Jeeves & The Zombie Apocalypse
by Tony Owens
Of Fields, Half Sown
by Kurt Hunt
Perceptions 3 Renunion
by Christine Gladstone
by Paul Hughan
by Derek Smith
The Arms Dealer
By Harris Tobias
Words On A Page
Focus 2013: highlights of Australian short fiction hit the virtual shelves on October 1, 2014. The second of an annual series, Focus 2013 collects an elite selection of work which has received acclaim via national and international Awards shortlisting.
Focus 2013: highlights of Australian short fiction features work by...
D.K. Mok – "Morning Star"
Juliet Marillier – "By Bone-Light"
Joanne Anderton – "Mah Song"
Thoraiya Dyer – "Seven Days in Paris"
Tansy Rayner Roberts – "Cold White Daughter"
C.S. McMullen – "The Nest"
Cat Sparks – "Scarp"
Kaaron Warren – "Air, Water and the Grove"
Kirstyn McDermott – "The Home for Broken Dolls"
Kathleen Jennings – Illustrations and cover art
Finalists for the 2014 European Utopiales Prize have been announced.
Juste à temps, Philippe Curval (La Volte)
7 secondes pour devenir un aigle, Thomas Day (Le Bélial)
Sumerki, Dmitry Glukhovsky (L'Atalante)
L'Opéra de Shaya, Sylvie Lainé, (Actusf) La longue terre, Terry Pratchett & Stephen Baxter (L'Atalante)
See more at: Locusmag.com
Online Since Feb 1998
Dubhe November 1
Money Back Guarantee - by Zeb Carter
The Space Between - by Kevin J. Phyland
Three Wise Fools - by Wes Parish
Kaus Australis November 8
Scavenger Of The Deft Hand - by David Adès
Hot Water - by David W Walker
The Grief Counsellors - by David Scholes
Mirfak November 15
Eden, Paved - by Shaun A. Saunders
Deadbeat - by Stephen L Thompson
Slippery Worlds - by PS Cottier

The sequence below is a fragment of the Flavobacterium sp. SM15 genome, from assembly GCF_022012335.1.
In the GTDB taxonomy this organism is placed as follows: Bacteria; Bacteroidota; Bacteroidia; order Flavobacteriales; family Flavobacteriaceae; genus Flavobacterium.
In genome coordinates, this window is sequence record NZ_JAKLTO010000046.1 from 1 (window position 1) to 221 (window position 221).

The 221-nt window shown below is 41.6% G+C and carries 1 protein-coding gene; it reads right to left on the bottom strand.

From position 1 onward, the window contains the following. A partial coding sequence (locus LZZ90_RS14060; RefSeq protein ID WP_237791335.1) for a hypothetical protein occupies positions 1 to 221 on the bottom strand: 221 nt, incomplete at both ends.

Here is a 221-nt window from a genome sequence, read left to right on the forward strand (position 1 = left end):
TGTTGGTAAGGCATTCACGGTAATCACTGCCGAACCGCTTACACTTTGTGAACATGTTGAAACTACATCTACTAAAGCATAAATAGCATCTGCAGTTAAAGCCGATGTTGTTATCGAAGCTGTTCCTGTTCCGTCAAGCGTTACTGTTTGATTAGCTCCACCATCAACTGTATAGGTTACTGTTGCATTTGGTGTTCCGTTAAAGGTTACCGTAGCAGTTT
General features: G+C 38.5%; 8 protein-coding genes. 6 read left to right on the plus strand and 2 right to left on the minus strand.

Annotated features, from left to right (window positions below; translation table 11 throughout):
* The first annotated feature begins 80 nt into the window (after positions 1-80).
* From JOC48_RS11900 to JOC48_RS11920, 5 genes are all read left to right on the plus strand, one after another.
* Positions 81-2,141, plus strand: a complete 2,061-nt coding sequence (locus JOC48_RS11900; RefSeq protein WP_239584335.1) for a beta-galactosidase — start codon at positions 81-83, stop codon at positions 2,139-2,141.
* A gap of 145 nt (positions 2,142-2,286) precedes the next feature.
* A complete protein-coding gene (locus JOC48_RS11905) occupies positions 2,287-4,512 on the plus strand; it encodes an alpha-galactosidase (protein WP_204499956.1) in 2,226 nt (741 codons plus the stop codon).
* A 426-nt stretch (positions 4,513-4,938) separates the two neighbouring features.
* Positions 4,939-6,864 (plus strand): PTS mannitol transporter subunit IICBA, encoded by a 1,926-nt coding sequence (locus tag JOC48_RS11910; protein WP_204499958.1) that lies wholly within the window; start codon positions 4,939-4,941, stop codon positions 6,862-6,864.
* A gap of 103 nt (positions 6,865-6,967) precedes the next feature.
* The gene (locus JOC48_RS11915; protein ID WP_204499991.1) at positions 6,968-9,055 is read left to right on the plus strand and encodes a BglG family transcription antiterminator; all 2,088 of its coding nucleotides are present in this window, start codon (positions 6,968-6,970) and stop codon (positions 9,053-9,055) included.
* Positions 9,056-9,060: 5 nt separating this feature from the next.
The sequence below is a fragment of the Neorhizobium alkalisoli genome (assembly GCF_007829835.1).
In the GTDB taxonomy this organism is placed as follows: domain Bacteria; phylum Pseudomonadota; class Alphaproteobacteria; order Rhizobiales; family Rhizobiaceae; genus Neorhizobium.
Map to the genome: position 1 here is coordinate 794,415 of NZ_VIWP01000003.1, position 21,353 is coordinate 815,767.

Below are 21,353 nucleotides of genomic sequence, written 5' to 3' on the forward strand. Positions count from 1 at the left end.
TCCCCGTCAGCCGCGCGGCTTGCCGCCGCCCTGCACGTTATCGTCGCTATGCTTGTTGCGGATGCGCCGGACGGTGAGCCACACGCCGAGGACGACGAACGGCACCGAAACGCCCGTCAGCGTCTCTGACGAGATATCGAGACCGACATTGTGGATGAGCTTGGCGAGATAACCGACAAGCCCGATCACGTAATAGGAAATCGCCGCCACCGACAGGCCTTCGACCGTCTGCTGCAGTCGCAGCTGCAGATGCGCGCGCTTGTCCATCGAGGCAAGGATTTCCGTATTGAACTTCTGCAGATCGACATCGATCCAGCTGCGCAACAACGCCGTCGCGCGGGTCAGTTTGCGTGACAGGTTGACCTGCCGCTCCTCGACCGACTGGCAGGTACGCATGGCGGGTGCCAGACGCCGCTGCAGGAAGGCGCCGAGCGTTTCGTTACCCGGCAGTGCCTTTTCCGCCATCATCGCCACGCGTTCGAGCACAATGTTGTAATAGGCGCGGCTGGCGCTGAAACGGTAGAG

Wezen November 23
Flashback: Mating Season - by Angela Slatter
Flashback: Hahnemann's Warriors - by Brendan Carson
Flashback: Toilet Town - by Jason Fischer
Alkaid November 30
Flashback: Museum - by Trent Jamieson
Flashback: A Short Prayer - by Rob Riel
Thek - by Harris Tobias
All podcasts at:
Science fiction writers, I am sorry to say, really do not know anything. We can't talk about science, because our knowledge of it is limited and unofficial, and usually our fiction is dreadful.
A Discovery Of Witches: The Book Of Life
By Deborah Harkness
When historian Diana Bishop opens an alchemical manuscript in the Bodleian Library, it's an unwelcome intrusion of magic into her carefully ordered life. Though Diana is a witch of impeccable lineage, the violent death of her parents while she was still a child convinced her that human fear is more potent than any witchcraft. Now Diana has unwittingly exposed herself to a world she's kept at bay for years; one of powerful witches, creative, destructive daemons and long-lived vampires.Read more...
The Code Of The Apocalypse
By Dr Martin Cole
21st December 2012 came and went. Apparently, the world had survived the foretold Apocalypse. But what really happened on that fateful day? Join an epic adventure to exotic places to learn the secret of the ancient prophecy hidden within Mayan hieroglyphic inscriptions, that powerful forces with alien technology planned to exploit during the foretold worldwide catastrophe.Read more...
The Credulity Nexus
By Graham Storrs
In a clash between transhumans and the religious right, a washed up PI ends up as the meat in the sandwich – with the fate of humanity resting on his reluctant shoulders.
When struggling PI Rik Sylver takes on a simple courier's job, it turns out the package he is transporting contains a virus that can control people's minds and powerful, dangerous people want to take it from him – many of them deadly transhumans from Omega Point.Read more...